Before laying out the specific holding in Roe, Justice Blackmun set forth an inaccurate version of the history of abortion in an attempt to show that abortion had been generally accepted, available, and not prohibited until the late 19th century. He viewed a historical discussion as essential to his conclusion that abortion should be recognized as part of the “right to privacy” the Framers of the 14th Amendment intended to protect, yet left out most of the relevant history.
Justice Blackmun began by stating that the criminalization of abortion laws in the early 20th century is “not of ancient or even of common-law origin.”8 He claimed that they derived from statutory changes that took place in the latter half of the 19th century.9 Apart from remarking that the Persian Empire banned abortion, Justice Blackmun limited his survey to the ancient world of Greece and Rome, where he stated “abortion was practiced.”10 He completely ignored more than a thousand years in order to support his distorted version of history.
The Invention of an "Abortion Liberty” Rooted in History:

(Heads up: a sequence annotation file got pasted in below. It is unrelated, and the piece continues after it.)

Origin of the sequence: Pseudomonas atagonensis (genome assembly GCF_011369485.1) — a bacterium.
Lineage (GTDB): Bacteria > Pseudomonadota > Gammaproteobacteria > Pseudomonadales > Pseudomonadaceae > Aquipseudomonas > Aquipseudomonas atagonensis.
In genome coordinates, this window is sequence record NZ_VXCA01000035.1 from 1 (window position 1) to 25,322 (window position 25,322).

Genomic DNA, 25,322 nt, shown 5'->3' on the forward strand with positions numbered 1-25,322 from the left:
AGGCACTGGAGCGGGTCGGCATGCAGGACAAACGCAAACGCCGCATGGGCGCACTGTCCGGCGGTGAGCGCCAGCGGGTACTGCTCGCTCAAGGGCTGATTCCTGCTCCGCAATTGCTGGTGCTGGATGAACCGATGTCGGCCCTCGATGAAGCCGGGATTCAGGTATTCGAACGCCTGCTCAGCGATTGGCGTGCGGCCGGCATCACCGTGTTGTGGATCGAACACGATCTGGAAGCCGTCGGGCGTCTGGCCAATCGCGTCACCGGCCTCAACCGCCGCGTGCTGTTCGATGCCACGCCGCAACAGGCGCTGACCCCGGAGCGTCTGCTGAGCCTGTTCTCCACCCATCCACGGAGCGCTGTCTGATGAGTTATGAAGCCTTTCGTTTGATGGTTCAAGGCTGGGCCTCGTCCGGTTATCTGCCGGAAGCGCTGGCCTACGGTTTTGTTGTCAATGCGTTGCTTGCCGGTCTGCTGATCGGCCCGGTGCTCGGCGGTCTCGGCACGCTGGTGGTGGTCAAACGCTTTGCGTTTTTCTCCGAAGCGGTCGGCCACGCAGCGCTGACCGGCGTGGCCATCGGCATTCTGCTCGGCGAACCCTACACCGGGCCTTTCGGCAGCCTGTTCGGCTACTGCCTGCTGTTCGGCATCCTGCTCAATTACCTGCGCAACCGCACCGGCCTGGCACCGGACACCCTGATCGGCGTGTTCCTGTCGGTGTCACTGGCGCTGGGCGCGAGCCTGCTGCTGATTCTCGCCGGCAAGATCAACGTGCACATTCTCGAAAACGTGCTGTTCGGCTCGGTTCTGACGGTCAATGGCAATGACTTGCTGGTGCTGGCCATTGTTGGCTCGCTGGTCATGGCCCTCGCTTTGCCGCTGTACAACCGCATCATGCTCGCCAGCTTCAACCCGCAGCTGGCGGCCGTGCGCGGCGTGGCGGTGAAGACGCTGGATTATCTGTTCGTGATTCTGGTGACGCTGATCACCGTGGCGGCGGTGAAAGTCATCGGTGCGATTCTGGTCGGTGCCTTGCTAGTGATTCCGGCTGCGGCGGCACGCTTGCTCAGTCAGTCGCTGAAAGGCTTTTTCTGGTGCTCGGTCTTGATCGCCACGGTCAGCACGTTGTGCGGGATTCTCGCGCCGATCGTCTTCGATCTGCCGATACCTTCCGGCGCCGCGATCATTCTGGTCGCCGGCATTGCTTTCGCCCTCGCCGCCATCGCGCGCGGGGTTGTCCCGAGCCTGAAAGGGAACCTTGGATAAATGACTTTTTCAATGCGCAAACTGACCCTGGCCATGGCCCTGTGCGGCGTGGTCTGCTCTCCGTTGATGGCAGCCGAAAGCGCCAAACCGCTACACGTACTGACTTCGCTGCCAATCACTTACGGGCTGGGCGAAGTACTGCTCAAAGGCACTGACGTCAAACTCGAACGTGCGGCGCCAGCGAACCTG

Justice William Rehnquist noted in his dissent, in order to reach its erroneous decision, the Court had to find within the scope of the 14th Amendment a “right” that was unknown to the drafters of the Amendment.11 The English common law prohibited abortion when the child could reliably be determined to be alive, and the American colonies adopted that law. As early as 1821, the first state statute expressly addressing abortion was enacted by the Connecticut Legislature.12 In 1857, the American Medical Association (AMA) spearheaded efforts to enact laws protecting the unborn from the time of conception.13 It was their efforts – and the emphasis on the life of the unborn child – that led to the passage of the new abortion laws.14 By the time of the 14th Amendment’s adoption in 1868, there were at least 36 laws enacted by state or territorial legislatures prohibiting abortion and there clearly was no question concerning the validity of these laws. The history reveals that the drafters never intended for the 14th Amendment to deprive the states of the power to legislate with respect to abortion. General criminal law authority, whether homicide law or abortion law, was left to the states.